The basic CIT tax rate in Poland is 19%. In addition to the basic rate, there is a preferential rate of 9%, but this applies only to income (revenue) other than from capital gains. The application of a reduced CIT rate is possible, but under certain conditions. The 9% CIT rate is not available to all entities that start their business in Poland.
The application of a reduced CIT rate is possible, but under the following conditions:
The 9% CIT rate is available to a taxpayer whose income earned in a given tax year did not exceed EUR 2 million. The conversion is made at the average EUR exchange rate announced by the National Bank of Poland on the first working day of the tax year. The amount is rounded up to PLN 1,000. In 2022, the limit is PLN 9,178,000.
Another condition for the application of the preferential CIT rate is to be a small taxpayer.
According to Article 4a point 10 of the Corporate Income Tax Act, a small taxpayer is one in which the value of income from sales (including the amount of output tax on goods and services) did not exceed EUR 2 million in the previous tax year. Conversion of amounts expressed in EUR shall be made according to the average exchange rate of EUR announced by the National Bank of Poland on the first working day of October of the previous tax year, rounded up to PLN 1,000.
The reduced rate of 9% in CIT is also available to taxpayers starting their business (in the tax year in which they started it), but with certain restrictions for entities formed as a result of certain restructuring activities. The 9% rate in the year of commencement of operations and the following year may not be used by taxpayers listed in Article 19(1a) of the Corporate Income Tax Act, e.g.:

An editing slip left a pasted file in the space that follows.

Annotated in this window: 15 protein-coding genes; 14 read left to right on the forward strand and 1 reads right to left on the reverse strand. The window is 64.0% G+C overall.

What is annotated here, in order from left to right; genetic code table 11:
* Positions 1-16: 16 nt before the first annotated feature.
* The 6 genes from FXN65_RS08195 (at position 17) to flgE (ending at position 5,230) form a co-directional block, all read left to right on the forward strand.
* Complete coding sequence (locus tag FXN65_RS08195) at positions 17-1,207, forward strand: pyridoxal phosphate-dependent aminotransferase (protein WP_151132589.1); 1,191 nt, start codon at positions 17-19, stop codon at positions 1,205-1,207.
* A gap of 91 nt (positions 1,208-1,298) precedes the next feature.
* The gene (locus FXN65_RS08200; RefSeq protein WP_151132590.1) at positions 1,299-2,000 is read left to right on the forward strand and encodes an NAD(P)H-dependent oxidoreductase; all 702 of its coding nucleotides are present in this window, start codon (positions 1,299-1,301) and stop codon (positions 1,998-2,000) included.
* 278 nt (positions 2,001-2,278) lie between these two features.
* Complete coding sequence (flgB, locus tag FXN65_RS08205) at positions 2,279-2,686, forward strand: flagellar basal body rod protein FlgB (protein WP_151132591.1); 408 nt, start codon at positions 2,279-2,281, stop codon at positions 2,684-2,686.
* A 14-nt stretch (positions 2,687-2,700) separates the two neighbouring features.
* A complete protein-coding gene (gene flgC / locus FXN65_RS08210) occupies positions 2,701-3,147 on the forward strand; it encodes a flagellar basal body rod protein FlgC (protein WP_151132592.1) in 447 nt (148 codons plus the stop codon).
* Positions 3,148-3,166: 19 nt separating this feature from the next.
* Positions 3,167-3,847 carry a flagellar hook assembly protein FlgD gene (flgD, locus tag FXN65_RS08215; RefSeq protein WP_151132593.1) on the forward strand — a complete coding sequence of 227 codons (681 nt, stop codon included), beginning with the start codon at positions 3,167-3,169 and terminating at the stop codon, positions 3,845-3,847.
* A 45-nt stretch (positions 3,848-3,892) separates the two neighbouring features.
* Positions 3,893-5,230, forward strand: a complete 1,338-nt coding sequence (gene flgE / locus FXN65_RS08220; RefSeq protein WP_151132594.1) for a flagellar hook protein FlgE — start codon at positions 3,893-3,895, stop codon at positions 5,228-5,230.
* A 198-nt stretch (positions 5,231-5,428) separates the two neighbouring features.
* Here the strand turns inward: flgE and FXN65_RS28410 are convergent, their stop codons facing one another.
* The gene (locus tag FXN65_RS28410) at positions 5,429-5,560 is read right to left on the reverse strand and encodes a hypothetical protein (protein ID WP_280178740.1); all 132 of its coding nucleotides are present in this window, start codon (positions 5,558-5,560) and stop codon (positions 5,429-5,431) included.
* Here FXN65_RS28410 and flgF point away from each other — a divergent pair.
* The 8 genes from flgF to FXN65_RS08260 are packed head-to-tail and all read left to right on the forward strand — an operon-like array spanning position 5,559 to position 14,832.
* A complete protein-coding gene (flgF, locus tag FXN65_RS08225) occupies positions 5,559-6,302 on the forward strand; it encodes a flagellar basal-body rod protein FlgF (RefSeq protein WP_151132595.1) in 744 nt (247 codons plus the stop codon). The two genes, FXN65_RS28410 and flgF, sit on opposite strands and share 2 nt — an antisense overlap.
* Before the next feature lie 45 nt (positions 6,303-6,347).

For example, a spółka z ograniczoną odpowiedzialnością (a limited liability company) that was formed from a civil partnership will not be able to apply the reduced CIT rate either in the year of conversion or in the following year. The same will be true of conversions from partnerships or general partnerships, which are notCIT taxpayers.
Conversely, converting a joint stock company into a limited liability company, a limited partnership or a limited joint-stock limited partnership will not withdraw the possibility of applying the 9% CIT rate, since all of these companies were already CIT taxpayers before the conversion. A 9% CIT rate will also not be denied to a spółka z o. o. (limited liability company) that is formed from the transformation of a general partnership, if the latter has elected CIT status..
Author: Agnieszka Bojar, Manager of the Accounting area in MDDP Outsourcing.